Origins

The Syrian hamster (mesocricetus auratus) has it's origin in the desert areas of Syria. As far as is known the British zoologist George Waterhouse is the first who brought a living Syrian hamster to England. The animals we know today are descendants from the animals that were captured by professor I. Aharoni in 1930. He shipped these animals to the universities in England and the United States. Through these universities the Syrian hamster found it's way to the public and became greatly loved. The Syrian hamster was called by it's original color; the golden hamster. Now that the color golden is more rare because of many color mutations the hamster is called the Syrian hamster in reference to his country of origin.

Behaviour and handling

The Syrian hamster is an example of a hamster species that should be kept solo. They will only tolerate the presence of other animals when absolutely necessary, like when breeding or when a female has pups. Also littermates that have been together from day one won't tolerate each other any more at some point. Syrian hamsters have bad eyes and use their sense of smell to recognise one and other. The animals are primarily active during the evening, night and early morning and will show themselves as little as possible during the day. A Syrian hamster can become very tame and will almost never bite their caretakers, provided they have been handled from an early age on as elder animals won't cooperate in this process. But even the trust of elder animals can sometimes be wun.

Care

 With the right care Syrian hamsters can become two to three years of age. The animals wash their own coat so they don't require bathing. The cage of a Syrian hamster needs to be cleaned about once a week unless the animals have a litter of somewhat older pups that dirty their environment a lot, in which case the cage should be cleaned more often. The hamsters require fresh water daily and should have food available. When feeding the possibility that the hamster collects food should be taken into account and his hiding places should be checked for left overs regularly. The nails of a Syrian hamster can become somewhat long in some cases and it may be necessary to cut them. This can be done with a regular pair of nail scissors.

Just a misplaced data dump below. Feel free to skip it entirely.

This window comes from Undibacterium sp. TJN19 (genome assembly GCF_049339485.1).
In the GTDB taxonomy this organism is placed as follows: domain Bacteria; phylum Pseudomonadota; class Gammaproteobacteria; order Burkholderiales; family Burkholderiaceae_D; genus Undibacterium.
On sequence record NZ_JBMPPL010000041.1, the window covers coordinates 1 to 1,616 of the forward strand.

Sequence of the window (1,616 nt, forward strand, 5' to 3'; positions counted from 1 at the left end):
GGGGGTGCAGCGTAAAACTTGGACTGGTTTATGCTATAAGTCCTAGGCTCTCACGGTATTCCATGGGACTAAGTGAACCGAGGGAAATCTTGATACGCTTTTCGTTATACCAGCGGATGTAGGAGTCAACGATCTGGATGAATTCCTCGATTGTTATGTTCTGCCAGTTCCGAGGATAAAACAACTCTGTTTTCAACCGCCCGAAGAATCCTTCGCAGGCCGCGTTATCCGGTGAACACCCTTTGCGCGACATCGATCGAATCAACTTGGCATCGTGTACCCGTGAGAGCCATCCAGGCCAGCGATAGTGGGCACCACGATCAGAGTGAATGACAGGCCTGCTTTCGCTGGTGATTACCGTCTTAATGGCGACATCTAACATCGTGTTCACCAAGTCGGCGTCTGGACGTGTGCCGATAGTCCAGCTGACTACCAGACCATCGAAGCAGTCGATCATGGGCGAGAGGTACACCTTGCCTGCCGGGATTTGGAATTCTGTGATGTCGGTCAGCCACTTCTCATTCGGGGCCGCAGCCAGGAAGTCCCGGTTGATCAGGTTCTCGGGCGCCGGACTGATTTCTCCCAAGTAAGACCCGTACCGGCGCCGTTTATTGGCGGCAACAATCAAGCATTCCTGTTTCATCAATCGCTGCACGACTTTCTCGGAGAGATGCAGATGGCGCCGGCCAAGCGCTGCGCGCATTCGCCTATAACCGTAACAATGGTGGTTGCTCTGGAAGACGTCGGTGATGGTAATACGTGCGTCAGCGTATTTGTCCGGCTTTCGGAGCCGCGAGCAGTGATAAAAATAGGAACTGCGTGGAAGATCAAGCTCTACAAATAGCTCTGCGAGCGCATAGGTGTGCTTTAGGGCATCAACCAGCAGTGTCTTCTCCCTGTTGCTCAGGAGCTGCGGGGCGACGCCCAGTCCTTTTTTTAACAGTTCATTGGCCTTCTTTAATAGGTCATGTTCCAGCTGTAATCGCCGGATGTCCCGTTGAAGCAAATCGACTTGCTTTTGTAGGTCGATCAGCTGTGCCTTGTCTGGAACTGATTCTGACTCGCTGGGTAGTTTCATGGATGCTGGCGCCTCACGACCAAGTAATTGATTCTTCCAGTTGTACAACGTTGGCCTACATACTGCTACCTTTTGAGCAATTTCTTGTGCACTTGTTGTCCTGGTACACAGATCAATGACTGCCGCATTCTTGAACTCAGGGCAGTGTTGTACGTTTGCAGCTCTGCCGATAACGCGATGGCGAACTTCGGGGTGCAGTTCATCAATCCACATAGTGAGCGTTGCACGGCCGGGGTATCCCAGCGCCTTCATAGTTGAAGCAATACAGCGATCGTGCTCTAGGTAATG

Homing

To keep the Syrian hamster healthy it is essential that his home meets certain requirements. A Syrian hamster should be homed solitary (without any cage mates). During the mating a male can be homed with a female. The minimum cage surface should be 30 x 20 cm. The Syrian hamster have an optimal relative humidity of 40 to 55% with a temperature of 18 to 21 °C. Too warm, cold, dry or humid air can lead to a pneumonia which can in it's turn lead to death. A too dry or too moist environment can also lead to a range of other diseases. Also direct sunlight can be a problem for the Syrian hamster so it should have shelter from the full sun at all times. A Syrian hamster can not be kept in open air because of these requirements and will therefore need to be kept indoors. Syrian hamsters need to be kept draft free with enough ventilation. When a Syrian hamster falls ill it may be necessary to quarantine the animal. Because the Syrian hamster is a solitary animal it won't often be the case. One has to mind though that when quarantining the Syrian hamster one has to remove it totally from the room where other hamsters or rodents are placed. The Syrian hamster is a nocturnal animal that doesn't become active until the light stars to dim. Because of this the best feeding time is early evening. Food can be giving in a hard bowl, such as a ceramic one, which is gnaw proof. Also the food can be given spread out trough the enclosure. The hamster will collect all foods in it's den. To prevent the hamster from eating spoilt foods which it collected not too much food should be given. All foods will then be consumed right away and can't pile up in the hiding places. When vegetables or fruits are fed the remains have to be removed immediately. The water can best be given in a drinking bottle to ensure no littering of the drinking place or water spreading in the cage and to prevent the drowning of pups.  

Feeding

As a basic food a special Syrian hamster food is suitable. A good food for Syrian hamsters doesn't contain much pressed grass, sunflower seeds and peanuts. The pressed grass will often be left by Syrian hamsters and the peanuts and sunflower seeds it likes to much that he will eat to many of them. The hamster will eat an average of 10 to 20 gram daily. Variation is a must and hamsters need fruits and vegetables. Suitable vegetables and fruits that can be given in small amounts are: